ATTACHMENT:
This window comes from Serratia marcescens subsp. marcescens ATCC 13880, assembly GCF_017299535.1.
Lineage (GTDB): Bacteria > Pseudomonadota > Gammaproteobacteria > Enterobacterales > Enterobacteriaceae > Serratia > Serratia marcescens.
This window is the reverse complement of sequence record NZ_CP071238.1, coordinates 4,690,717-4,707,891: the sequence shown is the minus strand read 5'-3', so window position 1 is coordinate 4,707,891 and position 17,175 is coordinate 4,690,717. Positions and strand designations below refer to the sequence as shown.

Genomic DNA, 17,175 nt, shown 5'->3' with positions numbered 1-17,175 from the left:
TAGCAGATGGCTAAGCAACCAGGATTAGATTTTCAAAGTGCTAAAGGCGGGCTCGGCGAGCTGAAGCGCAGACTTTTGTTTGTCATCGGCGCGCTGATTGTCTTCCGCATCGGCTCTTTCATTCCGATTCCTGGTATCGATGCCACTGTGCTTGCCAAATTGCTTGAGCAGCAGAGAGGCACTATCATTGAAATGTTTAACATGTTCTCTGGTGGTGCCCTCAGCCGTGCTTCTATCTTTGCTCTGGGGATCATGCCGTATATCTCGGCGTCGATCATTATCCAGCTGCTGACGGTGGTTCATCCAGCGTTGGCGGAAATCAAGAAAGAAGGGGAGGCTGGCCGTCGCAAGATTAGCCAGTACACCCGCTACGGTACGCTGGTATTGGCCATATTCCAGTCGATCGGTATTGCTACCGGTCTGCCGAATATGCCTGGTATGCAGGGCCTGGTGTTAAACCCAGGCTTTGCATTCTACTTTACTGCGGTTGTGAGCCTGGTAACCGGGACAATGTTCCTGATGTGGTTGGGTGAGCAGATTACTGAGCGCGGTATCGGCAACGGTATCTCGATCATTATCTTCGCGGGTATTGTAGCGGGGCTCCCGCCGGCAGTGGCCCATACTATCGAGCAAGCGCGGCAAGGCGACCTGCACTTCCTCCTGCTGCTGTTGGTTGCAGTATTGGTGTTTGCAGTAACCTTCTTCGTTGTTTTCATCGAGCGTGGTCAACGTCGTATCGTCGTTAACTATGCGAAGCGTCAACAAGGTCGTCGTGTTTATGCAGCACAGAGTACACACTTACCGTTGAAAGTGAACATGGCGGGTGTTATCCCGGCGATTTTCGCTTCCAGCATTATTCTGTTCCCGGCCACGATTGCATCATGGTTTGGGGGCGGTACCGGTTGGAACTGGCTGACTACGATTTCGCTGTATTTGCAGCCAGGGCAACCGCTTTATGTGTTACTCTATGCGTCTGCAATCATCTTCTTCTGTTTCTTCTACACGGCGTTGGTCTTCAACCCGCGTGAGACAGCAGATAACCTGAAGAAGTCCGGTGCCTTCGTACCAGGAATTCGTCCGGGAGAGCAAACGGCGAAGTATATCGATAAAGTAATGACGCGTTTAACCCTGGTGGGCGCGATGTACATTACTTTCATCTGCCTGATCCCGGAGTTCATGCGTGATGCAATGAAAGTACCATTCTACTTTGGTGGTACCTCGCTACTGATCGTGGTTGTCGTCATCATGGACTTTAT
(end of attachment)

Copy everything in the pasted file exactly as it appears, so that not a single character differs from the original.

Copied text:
This window comes from Serratia marcescens subsp. marcescens ATCC 13880, assembly GCF_017299535.1.
Lineage (GTDB): Bacteria > Pseudomonadota > Gammaproteobacteria > Enterobacterales > Enterobacteriaceae > Serratia > Serratia marcescens.
This window is the reverse complement of sequence record NZ_CP071238.1, coordinates 4,690,717-4,707,891: the sequence shown is the minus strand read 5'-3', so window position 1 is coordinate 4,707,891 and position 17,175 is coordinate 4,690,717. Positions and strand designations below refer to the sequence as shown.

Genomic DNA, 17,175 nt, shown 5'->3' with positions numbered 1-17,175 from the left:
TAGCAGATGGCTAAGCAACCAGGATTAGATTTTCAAAGTGCTAAAGGCGGGCTCGGCGAGCTGAAGCGCAGACTTTTGTTTGTCATCGGCGCGCTGATTGTCTTCCGCATCGGCTCTTTCATTCCGATTCCTGGTATCGATGCCACTGTGCTTGCCAAATTGCTTGAGCAGCAGAGAGGCACTATCATTGAAATGTTTAACATGTTCTCTGGTGGTGCCCTCAGCCGTGCTTCTATCTTTGCTCTGGGGATCATGCCGTATATCTCGGCGTCGATCATTATCCAGCTGCTGACGGTGGTTCATCCAGCGTTGGCGGAAATCAAGAAAGAAGGGGAGGCTGGCCGTCGCAAGATTAGCCAGTACACCCGCTACGGTACGCTGGTATTGGCCATATTCCAGTCGATCGGTATTGCTACCGGTCTGCCGAATATGCCTGGTATGCAGGGCCTGGTGTTAAACCCAGGCTTTGCATTCTACTTTACTGCGGTTGTGAGCCTGGTAACCGGGACAATGTTCCTGATGTGGTTGGGTGAGCAGATTACTGAGCGCGGTATCGGCAACGGTATCTCGATCATTATCTTCGCGGGTATTGTAGCGGGGCTCCCGCCGGCAGTGGCCCATACTATCGAGCAAGCGCGGCAAGGCGACCTGCACTTCCTCCTGCTGCTGTTGGTTGCAGTATTGGTGTTTGCAGTAACCTTCTTCGTTGTTTTCATCGAGCGTGGTCAACGTCGTATCGTCGTTAACTATGCGAAGCGTCAACAAGGTCGTCGTGTTTATGCAGCACAGAGTACACACTTACCGTTGAAAGTGAACATGGCGGGTGTTATCCCGGCGATTTTCGCTTCCAGCATTATTCTGTTCCCGGCCACGATTGCATCATGGTTTGGGGGCGGTACCGGTTGGAACTGGCTGACTACGATTTCGCTGTATTTGCAGCCAGGGCAACCGCTTTATGTGTTACTCTATGCGTCTGCAATCATCTTCTTCTGTTTCTTCTACACGGCGTTGGTCTTCAACCCGCGTGAGACAGCAGATAACCTGAAGAAGTCCGGTGCCTTCGTACCAGGAATTCGTCCGGGAGAGCAAACGGCGAAGTATATCGATAAAGTAATGACGCGTTTAACCCTGGTGGGCGCGATGTACATTACTTTCATCTGCCTGATCCCGGAGTTCATGCGTGATGCAATGAAAGTACCATTCTACTTTGGTGGTACCTCGCTACTGATCGTGGTTGTCGTCATCATGGACTTTAT